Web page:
Rowan Williams’ resignation/retirement as Archbishop of Canterbury has generated a great deal of comment within and without the Anglican/Episcopal world. It’s not been a happy tenure of the seat of Becket and Cranmer (it ended badly for them, too, from a temporal standpoint) and everybody knows it.
But life is too short to make all of the mistakes we need to learn from, so let’s consider the lesson here. And it’s simple: “Anglican Fudge,” that time honoured skill honed by generations of Anglican/Episcopal ministers and prelates, just doesn’t work any more. That was obvious to some of us before but Williams’ tenure has only given us an outsized object lesson.
For the uninitiate, “Anglican Fudge” is that quality of thought and discourse whereby ministers and bishops say things in a mellifluous way that have the tone of gravitas and serious thought but which in reality say nothing. Generations of Anglican/Episcopal people have been nurtured on this kind of “spiritual food” and thought themselves superior to the rest of Christianity–to say nothing of humanity–for ingesting it. For harder headed people, it came across as vacuous, which is why people like my father seldom found themselves passing through the narthex. For me, it was a big reason why I went to Rome forty years ago–when you need crisp answers for life, Anglican Fudge is the last thing you eat.
Williams, however, had an Anglican academic’s consummate skill at coming out with Fudge. He could make statements that had the sound of gravitas and in some ways a sense of verisimilitude, but in the end either said nothing or missed the point completely. A classic example of this was his recent gaffe over people wearing crosses to work, where his implied comparison of Christian people who lost their jobs to superficial Christians who only wore it as a decoration was otiose at best and offensive at worst.
To be fair, Williams’ situation both in the Church of England and the Anglican Communion wasn’t very happy from the start. The usual troublemakers, the Episcopalians, along with their Canadian counterparts, had cleverly used the Fudge to obscure the real trajectory of their church, which is why the 2003 ordination of the openly gay V. Gene Robinson as Bishop of New Hampshire came as such a shock–and a wake-up call–to many. On the other side, the highly un-Anglican confrontations at Lambeth 1998 had stirred the Africans in particular to realise that many of their Anglican counterparts in the West had abandoned the faith behind the cover of Fudge and that something needed to be done. That “something” was the numerous border crossing efforts, starting with the AMiA and continuing to this day.
It should have been obvious to any long-term observer that what we had here were irreconcilable differences between two world views. Given his past opinions on the subject, and given the course of his own country, the logical thing to do for Williams was to basically tell the Africans and other conservatives that “good” people were going towards “tolerance” and that they would be left behind if they didn’t. That wouldn’t have sat well with the intended audience but it would have least brought honestly and clarity to the discussion, saving the Communion a lot of heat without light and overseas travel expenses to boot.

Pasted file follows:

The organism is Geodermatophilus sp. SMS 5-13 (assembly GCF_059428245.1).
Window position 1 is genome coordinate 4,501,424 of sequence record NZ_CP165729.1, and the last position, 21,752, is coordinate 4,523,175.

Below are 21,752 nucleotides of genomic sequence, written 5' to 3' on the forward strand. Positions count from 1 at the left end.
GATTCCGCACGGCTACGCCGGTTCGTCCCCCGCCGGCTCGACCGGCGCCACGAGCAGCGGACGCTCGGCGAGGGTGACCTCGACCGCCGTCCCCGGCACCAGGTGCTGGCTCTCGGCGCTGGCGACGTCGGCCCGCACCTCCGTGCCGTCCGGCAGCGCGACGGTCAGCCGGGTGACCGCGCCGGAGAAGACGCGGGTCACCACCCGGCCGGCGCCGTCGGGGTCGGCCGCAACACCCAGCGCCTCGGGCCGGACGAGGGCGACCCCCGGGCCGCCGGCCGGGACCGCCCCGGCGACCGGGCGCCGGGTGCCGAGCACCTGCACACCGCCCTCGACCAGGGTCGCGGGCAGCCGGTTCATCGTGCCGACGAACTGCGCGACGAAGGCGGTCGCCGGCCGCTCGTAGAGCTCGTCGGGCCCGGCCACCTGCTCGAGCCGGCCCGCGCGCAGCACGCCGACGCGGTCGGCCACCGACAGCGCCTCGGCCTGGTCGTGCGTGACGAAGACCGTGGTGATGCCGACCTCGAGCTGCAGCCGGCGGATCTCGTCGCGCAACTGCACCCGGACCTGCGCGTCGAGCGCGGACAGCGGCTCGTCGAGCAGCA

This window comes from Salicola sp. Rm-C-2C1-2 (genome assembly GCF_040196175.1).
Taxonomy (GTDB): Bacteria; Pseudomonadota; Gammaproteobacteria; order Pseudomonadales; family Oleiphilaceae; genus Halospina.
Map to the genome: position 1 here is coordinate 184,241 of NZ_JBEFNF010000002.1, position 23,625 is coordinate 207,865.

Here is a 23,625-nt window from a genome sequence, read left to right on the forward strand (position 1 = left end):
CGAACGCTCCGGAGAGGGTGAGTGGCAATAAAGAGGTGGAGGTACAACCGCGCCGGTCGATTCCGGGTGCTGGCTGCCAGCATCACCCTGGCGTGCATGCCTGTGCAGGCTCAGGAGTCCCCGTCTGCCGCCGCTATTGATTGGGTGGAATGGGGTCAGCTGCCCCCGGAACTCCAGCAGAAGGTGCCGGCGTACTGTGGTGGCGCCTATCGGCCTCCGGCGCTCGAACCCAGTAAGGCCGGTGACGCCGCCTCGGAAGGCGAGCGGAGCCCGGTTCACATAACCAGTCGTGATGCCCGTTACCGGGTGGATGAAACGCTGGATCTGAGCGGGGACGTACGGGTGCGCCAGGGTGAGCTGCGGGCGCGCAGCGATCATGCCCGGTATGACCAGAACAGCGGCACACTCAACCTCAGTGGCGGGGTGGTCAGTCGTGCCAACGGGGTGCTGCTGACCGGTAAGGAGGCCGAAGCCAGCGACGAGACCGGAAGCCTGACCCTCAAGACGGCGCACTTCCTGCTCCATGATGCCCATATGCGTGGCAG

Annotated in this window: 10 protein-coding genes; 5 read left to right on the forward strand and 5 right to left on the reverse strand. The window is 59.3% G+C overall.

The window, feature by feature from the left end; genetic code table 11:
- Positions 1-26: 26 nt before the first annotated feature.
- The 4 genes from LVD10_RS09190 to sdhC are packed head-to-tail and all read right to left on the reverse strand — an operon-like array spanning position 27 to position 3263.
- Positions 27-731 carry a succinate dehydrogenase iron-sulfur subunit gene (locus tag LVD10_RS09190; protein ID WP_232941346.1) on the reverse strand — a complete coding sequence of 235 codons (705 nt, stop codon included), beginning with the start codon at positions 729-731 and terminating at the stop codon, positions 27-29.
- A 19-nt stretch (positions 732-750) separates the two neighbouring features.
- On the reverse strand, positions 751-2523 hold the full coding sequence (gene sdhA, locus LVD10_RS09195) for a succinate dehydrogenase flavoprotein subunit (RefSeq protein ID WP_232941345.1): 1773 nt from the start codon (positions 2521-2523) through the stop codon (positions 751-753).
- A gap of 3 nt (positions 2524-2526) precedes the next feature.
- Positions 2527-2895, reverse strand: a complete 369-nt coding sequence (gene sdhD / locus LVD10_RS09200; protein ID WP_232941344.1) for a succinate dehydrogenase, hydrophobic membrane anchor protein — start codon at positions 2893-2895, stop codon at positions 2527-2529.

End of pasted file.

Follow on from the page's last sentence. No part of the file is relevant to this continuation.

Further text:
But purveyors of the Fudge don’t always think logically. Williams’ basic approach was to put the Communion through endless meetings and summits, crowned by the indaba-based Lambeth 2008. (Personal note: I have worked for Africans for the last three years, and we haven’t had an indaba about anything.) His idea was that he could gum the Communion to death they would come to some kind of meaningless consensus and everything would be good again. It didn’t work on either side. You can eat the Fudge without teeth, but the Africans rightly know that, with Islam and the other challenges of life in reality, you cannot live on Fudge alone. On the other side, the Episcopalians chose Katharine Jefferts-Schori as Presiding Bishop, who left behind a Fudge-laden approach for a more smashmouth (and expensive) way of ruling her church.
It’s tempting to say that a “real leader” could have done better. Given the irreconcilable differences we have both in the Communion and in the world at large–and especially those in a Britain overshadowed by militant secularism and Islam–it’s unlikely that a stronger leader could have brought meaningful reconciliation. What one could have done is to have brought the conflict to a more definite climax and conclusion. The last thing that Rowan Williams wanted to do, however, was to preside over the dissolution of the Anglican Communion. On paper he has succeeded, but the present reality will doubtless assert itself in the days ahead as it has in the recent past.
But most of us will go on living after Rowan Williams is burrowed at Oxford. The lesson that we who profess and call ourselves Christians must take to heart is that, in a world where those who hate us outnumber those who love us–or at least are better positioned in society to shove that hatred down our throats:
But Jesus answered: “Scripture says–‘It is not on bread alone that man is to live, but on every word that comes from the mouth of God.'” (Matthew 4:4)
And that goes for the Fudge, too.